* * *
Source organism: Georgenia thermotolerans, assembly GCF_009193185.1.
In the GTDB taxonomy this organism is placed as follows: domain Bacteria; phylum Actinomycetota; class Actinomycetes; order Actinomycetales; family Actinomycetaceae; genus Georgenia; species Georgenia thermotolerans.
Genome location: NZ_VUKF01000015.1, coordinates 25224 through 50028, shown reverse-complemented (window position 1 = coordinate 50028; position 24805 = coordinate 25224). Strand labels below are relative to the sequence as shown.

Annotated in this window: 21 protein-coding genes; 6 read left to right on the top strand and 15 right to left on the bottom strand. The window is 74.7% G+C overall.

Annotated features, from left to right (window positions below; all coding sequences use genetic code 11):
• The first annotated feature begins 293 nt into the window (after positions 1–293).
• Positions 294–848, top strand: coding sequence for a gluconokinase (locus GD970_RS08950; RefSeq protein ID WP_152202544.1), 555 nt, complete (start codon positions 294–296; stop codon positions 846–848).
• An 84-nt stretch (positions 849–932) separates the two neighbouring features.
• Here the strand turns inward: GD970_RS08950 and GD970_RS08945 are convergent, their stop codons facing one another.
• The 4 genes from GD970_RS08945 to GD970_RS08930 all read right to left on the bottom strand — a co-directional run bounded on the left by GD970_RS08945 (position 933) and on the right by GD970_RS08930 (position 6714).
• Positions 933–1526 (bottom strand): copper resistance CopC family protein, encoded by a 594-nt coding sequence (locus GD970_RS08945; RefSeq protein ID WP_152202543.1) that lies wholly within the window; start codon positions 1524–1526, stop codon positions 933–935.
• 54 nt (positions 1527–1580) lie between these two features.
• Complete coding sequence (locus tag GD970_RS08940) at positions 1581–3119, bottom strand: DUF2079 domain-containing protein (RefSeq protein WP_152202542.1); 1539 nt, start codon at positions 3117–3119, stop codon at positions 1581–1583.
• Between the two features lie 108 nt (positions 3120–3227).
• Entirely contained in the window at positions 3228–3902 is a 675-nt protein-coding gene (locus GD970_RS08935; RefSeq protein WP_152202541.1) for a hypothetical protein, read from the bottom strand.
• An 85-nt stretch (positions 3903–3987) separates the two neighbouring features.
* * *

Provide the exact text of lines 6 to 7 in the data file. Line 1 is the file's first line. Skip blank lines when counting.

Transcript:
• The first annotated feature begins 293 nt into the window (after positions 1–293).
• Positions 294–848, top strand: coding sequence for a gluconokinase (locus GD970_RS08950; RefSeq protein ID WP_152202544.1), 555 nt, complete (start codon positions 294–296; stop codon positions 846–848).